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Temporarily closed due to the pandemic

Hello and thank you for your interest in retreating to Anam Cara. From where I sit in my cocoon, it seems that the best we can do at the moment is wait each day to see what the latest developments and instructions are. Because of that, I think we will have to postpone booking retreats until we can find a time that will work safely for everybody. Right now, it sounds like none of us should be going too far from home as well as we should still be spending as little time as possible in close proximity to others. Please let me know how best to reach you, and I'll be in touch as soon as it will be safe to open the retreat for residencies and workshops. In the meantime, I send my best wishes for your safety and good health, Sue

Sue Booth-Forbes, Director
Anam Cara Writer's and Artist's Retreat


As announced on the Poetry Ireland web site (https://www.poetryireland.ie/)  in celebration of Ireland's Poetry Day, 2 May 2019, the Winner of the one-week residency at Anam Cara Writer's and Artist's Retreat is:

Ella Wagemakers
The Netherlands

apple harvest
how my hands
have ripened

From Maeve:  This haiku was something of a slow burn for me: it was the one that grew on me the most throughout the judging process, if you’ll forgive the pun! The unusual image of hands ripening – alongside the apple crop – is highly original and memorable, with strong wabi sabi. I also love the economy of language in this haiku, with just ten syllables in total, neatly presented in three lines of even length. I enjoyed and appreciated, too, the assonance of the ‘a’ vowels in all three lines and the alliteration of the ‘h’s in Line 2. A worthy winner!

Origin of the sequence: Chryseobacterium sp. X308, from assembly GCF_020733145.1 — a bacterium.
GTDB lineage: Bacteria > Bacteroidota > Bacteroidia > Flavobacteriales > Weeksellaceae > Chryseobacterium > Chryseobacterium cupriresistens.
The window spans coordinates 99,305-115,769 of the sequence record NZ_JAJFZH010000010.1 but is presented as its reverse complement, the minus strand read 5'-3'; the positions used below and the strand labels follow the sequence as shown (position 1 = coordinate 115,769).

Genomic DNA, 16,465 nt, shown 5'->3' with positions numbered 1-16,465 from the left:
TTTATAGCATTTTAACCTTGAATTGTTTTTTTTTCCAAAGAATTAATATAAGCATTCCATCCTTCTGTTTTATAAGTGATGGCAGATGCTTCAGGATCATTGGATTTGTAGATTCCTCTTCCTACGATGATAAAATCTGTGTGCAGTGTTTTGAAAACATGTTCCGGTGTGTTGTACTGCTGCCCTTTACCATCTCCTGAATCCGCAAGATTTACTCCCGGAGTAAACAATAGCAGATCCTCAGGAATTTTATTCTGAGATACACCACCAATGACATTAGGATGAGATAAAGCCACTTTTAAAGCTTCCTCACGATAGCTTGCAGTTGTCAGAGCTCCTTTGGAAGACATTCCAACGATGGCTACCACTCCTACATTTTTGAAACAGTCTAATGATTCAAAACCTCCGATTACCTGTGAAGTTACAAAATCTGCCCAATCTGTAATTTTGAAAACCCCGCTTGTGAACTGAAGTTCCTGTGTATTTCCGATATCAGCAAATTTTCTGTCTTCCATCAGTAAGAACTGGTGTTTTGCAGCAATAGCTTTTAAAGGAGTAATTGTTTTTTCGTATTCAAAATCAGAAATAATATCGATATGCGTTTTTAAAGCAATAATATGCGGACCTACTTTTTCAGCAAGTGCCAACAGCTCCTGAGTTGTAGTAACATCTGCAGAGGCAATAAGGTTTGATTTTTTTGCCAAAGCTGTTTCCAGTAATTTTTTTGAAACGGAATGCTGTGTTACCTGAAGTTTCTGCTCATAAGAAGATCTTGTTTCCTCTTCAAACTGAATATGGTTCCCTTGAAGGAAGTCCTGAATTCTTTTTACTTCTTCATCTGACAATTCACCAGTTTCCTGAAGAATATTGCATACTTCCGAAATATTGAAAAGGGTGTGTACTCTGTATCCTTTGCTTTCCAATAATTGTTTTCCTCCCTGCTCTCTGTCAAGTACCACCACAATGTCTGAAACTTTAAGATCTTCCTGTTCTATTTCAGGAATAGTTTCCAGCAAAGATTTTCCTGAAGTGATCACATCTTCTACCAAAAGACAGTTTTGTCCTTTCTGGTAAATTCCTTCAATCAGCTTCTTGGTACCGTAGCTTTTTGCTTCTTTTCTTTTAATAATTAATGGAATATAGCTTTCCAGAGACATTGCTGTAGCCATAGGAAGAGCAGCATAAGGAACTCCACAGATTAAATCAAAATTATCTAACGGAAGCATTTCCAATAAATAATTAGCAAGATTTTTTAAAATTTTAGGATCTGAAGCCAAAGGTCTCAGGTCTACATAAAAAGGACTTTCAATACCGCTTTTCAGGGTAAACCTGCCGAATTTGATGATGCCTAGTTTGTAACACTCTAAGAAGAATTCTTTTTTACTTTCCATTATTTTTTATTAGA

From Kim: This deceptively simple haiku presents, in two clear images – the apples being harvested, and the ageing hands of the poet – the poet’s reflections on a life reaching its own time of ripeness. The kireji is beautifully and subtly done; we follow ‘how my hands’ over the cliff of the end of the second line into the unexpected and luminous image in the third line:  ‘have ripened’, opening up the possibilities of our own interpretations of what the poet’s life has been or is becoming.

And the Runners Up (awarded a selection of haiku editions from Alba Publishing) are:

Lynne Rees
Offham, Kent, UK

turning sixty
I throw another chilli
in the home-made stew

From Maeve: This strong and witty senryu struck me on first reading and continued to do so each time I read it during the judging process. I love the spontaneous abandon with which the speaker is determined to ‘spice up’  his or her later years, the chilli providing the perfect metaphor for this act. There is great assonance with the ‘i’s in Lines 1 & 2, also with the ‘o’s in Lines 2 & 3. The inclusion of the adjective ‘home-made’ underlines the speaker’s  commitment to self-nourishment.

From Kim: A fine senryu that conveys the ‘devil may care’ attitude that can creep up on all of  us as we reach our own ‘pantaloon’ – Shakespeare’s sixth age.  The poet has given us an image to which we can relate, bringing the human experience right into the personal and home-spun (‘home-made’).

Julie Warther
Dover, Ohio, USA

each place
you've touched me
in the sand

From Maeve: This was another haiku that grew on me over the judging period. The poet here uses 2-3 types of imagery: one of touch, one image, and a third one in the suggestion of wave sound, all without using any regular adjectives or adverbs. The poet also creates a subtle erotic and emotional resonance, as well as the suggestion of impermanence, both geographical and interpersonal. All of these techniques result in a very effective and moving haiku.